FORT ST. JOHN, B.C – Beginning in 2022, the City of Fort St. John will now have a New Year’s Eve fireworks display.

Five council members voted in favour of the display during Monday’s meeting, hoping fewer residents will set off their own illegal display. Councillors Byron Stewart and Lilia Hansen both voted against the motion.

The city has received numerous complaints of illegal fireworks being set off, especially around Canada Day and Halloween, says a June 14th report to council.

Councillor Stewart doesn’t believe the city’s display will stop anyone from firing off their own fireworks.

“They’re still available to buy anywhere outside the municipality, and you can fire them off anywhere. I don’t see how this is going to slow them down,” said Councillor Stewart.

In response to Stewart, Councillor Trevor Bolin believes the display would encourage people to see the display instead of setting off their own.

Hansen says she is in favour of fireworks but has concerns surrounding the New Year’s Eve display.

“If people are already celebrating and in merriment, I don’t want them travelling or driving. I think those who set them off in their yards now are still going to do it,” said Hansen.

Hansen said she is also concerned about the cost despite it being lower compared to other events. The city’s current contract for Canada Day fireworks, expiring at the end of this year, costs between $15,000 to $20,000 a year. City staff will issue a request for quotes for 2022 to 2024.

Going off Hansen’s comments, Councillor Gord Klassen proposed having the display earlier, which council approved.

“If it was early enough in the evening, which it can be, those who are driving to the event can do that. And then they can go to their respective parties,” said Klassen.

“I would like to propose, actually, that we do it at eight o’clock. I think that gives people time to if they’re having dinner or they’re working. It’s enough time afterwards, and yet it’s early enough in the evening.”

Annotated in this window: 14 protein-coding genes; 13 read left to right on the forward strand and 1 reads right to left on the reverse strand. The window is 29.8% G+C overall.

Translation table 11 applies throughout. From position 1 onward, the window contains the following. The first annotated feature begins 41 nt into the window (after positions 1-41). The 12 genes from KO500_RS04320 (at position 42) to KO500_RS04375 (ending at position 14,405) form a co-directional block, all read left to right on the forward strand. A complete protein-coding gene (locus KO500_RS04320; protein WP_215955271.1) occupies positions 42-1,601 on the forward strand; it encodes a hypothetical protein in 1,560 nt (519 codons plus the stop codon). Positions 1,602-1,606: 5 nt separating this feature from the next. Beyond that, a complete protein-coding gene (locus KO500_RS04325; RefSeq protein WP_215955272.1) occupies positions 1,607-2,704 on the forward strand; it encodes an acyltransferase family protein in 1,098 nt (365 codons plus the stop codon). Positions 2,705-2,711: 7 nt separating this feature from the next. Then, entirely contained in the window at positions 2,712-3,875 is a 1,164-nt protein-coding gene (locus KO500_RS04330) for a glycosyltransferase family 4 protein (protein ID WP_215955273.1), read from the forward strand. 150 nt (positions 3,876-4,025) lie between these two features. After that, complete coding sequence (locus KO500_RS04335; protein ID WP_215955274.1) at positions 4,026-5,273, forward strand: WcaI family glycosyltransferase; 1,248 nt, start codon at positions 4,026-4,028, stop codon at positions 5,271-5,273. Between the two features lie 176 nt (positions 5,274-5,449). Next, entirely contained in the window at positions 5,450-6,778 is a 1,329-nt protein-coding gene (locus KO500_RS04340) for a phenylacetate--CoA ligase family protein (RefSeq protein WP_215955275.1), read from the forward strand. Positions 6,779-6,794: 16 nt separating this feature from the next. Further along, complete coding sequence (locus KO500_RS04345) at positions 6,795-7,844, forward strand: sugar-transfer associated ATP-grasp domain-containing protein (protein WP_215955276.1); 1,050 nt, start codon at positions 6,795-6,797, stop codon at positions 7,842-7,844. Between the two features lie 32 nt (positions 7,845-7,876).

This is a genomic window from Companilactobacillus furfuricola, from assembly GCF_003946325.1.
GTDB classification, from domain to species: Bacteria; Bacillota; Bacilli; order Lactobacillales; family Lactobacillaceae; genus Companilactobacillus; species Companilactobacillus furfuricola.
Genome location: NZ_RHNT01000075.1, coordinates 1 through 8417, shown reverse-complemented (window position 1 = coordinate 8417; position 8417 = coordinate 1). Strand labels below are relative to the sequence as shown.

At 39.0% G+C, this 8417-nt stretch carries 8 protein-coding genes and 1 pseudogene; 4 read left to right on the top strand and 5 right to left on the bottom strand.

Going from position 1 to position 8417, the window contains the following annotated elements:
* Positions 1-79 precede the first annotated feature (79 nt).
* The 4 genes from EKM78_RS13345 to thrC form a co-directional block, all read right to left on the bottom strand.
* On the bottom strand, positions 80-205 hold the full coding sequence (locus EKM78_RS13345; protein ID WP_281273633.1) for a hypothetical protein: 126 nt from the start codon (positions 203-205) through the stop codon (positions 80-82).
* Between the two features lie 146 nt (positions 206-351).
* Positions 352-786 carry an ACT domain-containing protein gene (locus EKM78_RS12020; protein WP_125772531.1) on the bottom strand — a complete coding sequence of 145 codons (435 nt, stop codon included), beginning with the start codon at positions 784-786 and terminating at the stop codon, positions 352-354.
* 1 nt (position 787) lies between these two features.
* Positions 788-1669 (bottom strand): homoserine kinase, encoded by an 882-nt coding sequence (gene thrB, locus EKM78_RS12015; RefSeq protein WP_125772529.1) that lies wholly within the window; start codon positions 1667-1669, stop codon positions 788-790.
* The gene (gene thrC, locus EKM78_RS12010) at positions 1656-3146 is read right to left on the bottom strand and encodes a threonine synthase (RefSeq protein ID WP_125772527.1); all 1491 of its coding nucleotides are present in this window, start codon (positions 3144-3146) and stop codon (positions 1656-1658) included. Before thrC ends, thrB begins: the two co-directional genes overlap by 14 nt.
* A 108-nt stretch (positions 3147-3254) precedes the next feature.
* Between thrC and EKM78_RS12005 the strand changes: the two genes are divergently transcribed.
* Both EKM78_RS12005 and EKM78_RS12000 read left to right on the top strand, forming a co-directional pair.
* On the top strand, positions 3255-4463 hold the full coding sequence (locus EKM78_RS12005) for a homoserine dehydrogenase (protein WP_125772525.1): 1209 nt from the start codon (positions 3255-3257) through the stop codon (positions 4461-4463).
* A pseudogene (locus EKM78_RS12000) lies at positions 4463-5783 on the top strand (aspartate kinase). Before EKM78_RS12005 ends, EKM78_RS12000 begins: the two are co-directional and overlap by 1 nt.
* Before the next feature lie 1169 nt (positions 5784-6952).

According to the report, the majority of residents who complain report that fireworks cause their pets to have anxiety or run away.

“The North Peace BC SPCA branch has corroborated this information and indicates that on the day of, and the day after a major holiday like Canada Day, they receive 12-20 stray pets who have run away due to the noise created by shooting off fireworks,” says the report.

According to the fire prevention bylaw, fireworks can’t be sold, given, or set off in the City. A $100 fine could be handed out to those who don’t abide by the bylaw. With a fireworks supplier permit, the fire department is allowed to set off fireworks for events.

The Bylaw Department has reported difficulties enforcing the bylaw, says the report.

“What often happens is Bylaw staff will receive a complaint call, and by the time they are dispatched, the firework show is over,” the report states.

“Most of these complaints are received after hours. The additional expense of overtime costs often required to investigate a neighbourhood fireworks display can outweigh the fine of $100.”

The report says staff is interested in further exploring alternative options in the future, such as laser shows or drone shows.

“There is a considerable value in providing community funded fireworks events which allow celebrations to take place while ensuring a safer experience,” said CAO Milo MacDonald in a June 14th report. “This report is an attempt to provide better and safer alternatives to the public.”

Council will discuss the proposed display on Monday.